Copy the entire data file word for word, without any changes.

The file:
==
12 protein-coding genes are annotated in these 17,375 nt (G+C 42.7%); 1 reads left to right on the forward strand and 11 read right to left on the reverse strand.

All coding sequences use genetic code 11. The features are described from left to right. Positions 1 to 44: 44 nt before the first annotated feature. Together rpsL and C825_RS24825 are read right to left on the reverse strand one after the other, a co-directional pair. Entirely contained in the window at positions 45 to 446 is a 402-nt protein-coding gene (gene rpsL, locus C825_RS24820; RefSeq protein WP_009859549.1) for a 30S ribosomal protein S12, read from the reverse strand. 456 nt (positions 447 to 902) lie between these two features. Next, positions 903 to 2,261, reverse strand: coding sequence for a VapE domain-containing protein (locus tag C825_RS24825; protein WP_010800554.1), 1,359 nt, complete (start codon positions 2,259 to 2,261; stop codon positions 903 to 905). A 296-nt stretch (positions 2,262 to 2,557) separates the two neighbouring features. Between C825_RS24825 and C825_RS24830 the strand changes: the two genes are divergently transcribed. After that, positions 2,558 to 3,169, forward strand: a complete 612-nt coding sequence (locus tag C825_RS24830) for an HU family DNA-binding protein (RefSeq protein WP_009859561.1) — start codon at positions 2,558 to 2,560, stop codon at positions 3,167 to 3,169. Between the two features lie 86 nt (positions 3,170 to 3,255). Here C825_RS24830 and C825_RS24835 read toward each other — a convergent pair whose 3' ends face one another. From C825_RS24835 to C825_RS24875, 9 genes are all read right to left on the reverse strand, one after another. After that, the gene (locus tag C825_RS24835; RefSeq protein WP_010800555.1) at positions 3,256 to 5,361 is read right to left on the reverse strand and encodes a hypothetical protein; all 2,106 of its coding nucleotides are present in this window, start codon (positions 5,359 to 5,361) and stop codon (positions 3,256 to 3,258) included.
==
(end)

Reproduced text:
12 protein-coding genes are annotated in these 17,375 nt (G+C 42.7%); 1 reads left to right on the forward strand and 11 read right to left on the reverse strand.

All coding sequences use genetic code 11. The features are described from left to right. Positions 1 to 44: 44 nt before the first annotated feature. Together rpsL and C825_RS24825 are read right to left on the reverse strand one after the other, a co-directional pair. Entirely contained in the window at positions 45 to 446 is a 402-nt protein-coding gene (gene rpsL, locus C825_RS24820; RefSeq protein WP_009859549.1) for a 30S ribosomal protein S12, read from the reverse strand. 456 nt (positions 447 to 902) lie between these two features. Next, positions 903 to 2,261, reverse strand: coding sequence for a VapE domain-containing protein (locus tag C825_RS24825; protein WP_010800554.1), 1,359 nt, complete (start codon positions 2,259 to 2,261; stop codon positions 903 to 905). A 296-nt stretch (positions 2,262 to 2,557) separates the two neighbouring features. Between C825_RS24825 and C825_RS24830 the strand changes: the two genes are divergently transcribed. After that, positions 2,558 to 3,169, forward strand: a complete 612-nt coding sequence (locus tag C825_RS24830) for an HU family DNA-binding protein (RefSeq protein WP_009859561.1) — start codon at positions 2,558 to 2,560, stop codon at positions 3,167 to 3,169. Between the two features lie 86 nt (positions 3,170 to 3,255). Here C825_RS24830 and C825_RS24835 read toward each other — a convergent pair whose 3' ends face one another. From C825_RS24835 to C825_RS24875, 9 genes are all read right to left on the reverse strand, one after another. After that, the gene (locus tag C825_RS24835; RefSeq protein WP_010800555.1) at positions 3,256 to 5,361 is read right to left on the reverse strand and encodes a hypothetical protein; all 2,106 of its coding nucleotides are present in this window, start codon (positions 5,359 to 5,361) and stop codon (positions 3,256 to 3,258) included.